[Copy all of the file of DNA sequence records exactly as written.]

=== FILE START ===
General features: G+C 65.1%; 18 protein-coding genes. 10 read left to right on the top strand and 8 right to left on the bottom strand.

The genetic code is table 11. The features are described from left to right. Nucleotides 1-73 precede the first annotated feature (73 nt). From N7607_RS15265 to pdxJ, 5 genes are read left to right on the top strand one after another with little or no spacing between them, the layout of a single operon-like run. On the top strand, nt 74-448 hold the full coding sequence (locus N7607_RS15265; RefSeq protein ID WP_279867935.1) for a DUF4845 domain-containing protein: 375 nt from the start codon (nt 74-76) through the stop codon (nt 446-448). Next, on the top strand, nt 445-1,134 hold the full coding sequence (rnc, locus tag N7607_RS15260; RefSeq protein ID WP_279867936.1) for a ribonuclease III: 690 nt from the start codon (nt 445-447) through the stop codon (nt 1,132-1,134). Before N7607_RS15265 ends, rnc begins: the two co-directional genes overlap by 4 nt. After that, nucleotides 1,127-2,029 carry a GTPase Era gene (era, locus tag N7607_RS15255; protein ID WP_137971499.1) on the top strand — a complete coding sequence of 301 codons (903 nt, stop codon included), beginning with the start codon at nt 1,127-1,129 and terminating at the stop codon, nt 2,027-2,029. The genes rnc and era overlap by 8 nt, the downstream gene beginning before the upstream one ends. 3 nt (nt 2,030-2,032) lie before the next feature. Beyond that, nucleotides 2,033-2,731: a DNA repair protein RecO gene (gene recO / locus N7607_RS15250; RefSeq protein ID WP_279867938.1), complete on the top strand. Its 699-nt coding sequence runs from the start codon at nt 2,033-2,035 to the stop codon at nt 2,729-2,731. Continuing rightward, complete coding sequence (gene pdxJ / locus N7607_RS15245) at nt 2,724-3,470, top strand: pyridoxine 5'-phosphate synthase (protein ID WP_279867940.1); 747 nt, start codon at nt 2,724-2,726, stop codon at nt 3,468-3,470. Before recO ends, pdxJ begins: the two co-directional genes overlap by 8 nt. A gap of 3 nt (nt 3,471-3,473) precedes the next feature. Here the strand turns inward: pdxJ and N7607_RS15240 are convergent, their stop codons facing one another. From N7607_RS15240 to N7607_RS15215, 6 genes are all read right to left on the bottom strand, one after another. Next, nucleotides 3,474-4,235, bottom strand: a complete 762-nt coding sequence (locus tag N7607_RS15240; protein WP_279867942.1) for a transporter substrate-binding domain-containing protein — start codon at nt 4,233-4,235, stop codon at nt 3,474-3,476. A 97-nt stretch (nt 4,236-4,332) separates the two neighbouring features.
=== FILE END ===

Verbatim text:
General features: G+C 65.1%; 18 protein-coding genes. 10 read left to right on the top strand and 8 right to left on the bottom strand.

The genetic code is table 11. The features are described from left to right. Nucleotides 1-73 precede the first annotated feature (73 nt). From N7607_RS15265 to pdxJ, 5 genes are read left to right on the top strand one after another with little or no spacing between them, the layout of a single operon-like run. On the top strand, nt 74-448 hold the full coding sequence (locus N7607_RS15265; RefSeq protein ID WP_279867935.1) for a DUF4845 domain-containing protein: 375 nt from the start codon (nt 74-76) through the stop codon (nt 446-448). Next, on the top strand, nt 445-1,134 hold the full coding sequence (rnc, locus tag N7607_RS15260; RefSeq protein ID WP_279867936.1) for a ribonuclease III: 690 nt from the start codon (nt 445-447) through the stop codon (nt 1,132-1,134). Before N7607_RS15265 ends, rnc begins: the two co-directional genes overlap by 4 nt. After that, nucleotides 1,127-2,029 carry a GTPase Era gene (era, locus tag N7607_RS15255; protein ID WP_137971499.1) on the top strand — a complete coding sequence of 301 codons (903 nt, stop codon included), beginning with the start codon at nt 1,127-1,129 and terminating at the stop codon, nt 2,027-2,029. The genes rnc and era overlap by 8 nt, the downstream gene beginning before the upstream one ends. 3 nt (nt 2,030-2,032) lie before the next feature. Beyond that, nucleotides 2,033-2,731: a DNA repair protein RecO gene (gene recO / locus N7607_RS15250; RefSeq protein ID WP_279867938.1), complete on the top strand. Its 699-nt coding sequence runs from the start codon at nt 2,033-2,035 to the stop codon at nt 2,729-2,731. Continuing rightward, complete coding sequence (gene pdxJ / locus N7607_RS15245) at nt 2,724-3,470, top strand: pyridoxine 5'-phosphate synthase (protein ID WP_279867940.1); 747 nt, start codon at nt 2,724-2,726, stop codon at nt 3,468-3,470. Before recO ends, pdxJ begins: the two co-directional genes overlap by 8 nt. A gap of 3 nt (nt 3,471-3,473) precedes the next feature. Here the strand turns inward: pdxJ and N7607_RS15240 are convergent, their stop codons facing one another. From N7607_RS15240 to N7607_RS15215, 6 genes are all read right to left on the bottom strand, one after another. Next, nucleotides 3,474-4,235, bottom strand: a complete 762-nt coding sequence (locus tag N7607_RS15240; protein WP_279867942.1) for a transporter substrate-binding domain-containing protein — start codon at nt 4,233-4,235, stop codon at nt 3,474-3,476. A 97-nt stretch (nt 4,236-4,332) separates the two neighbouring features.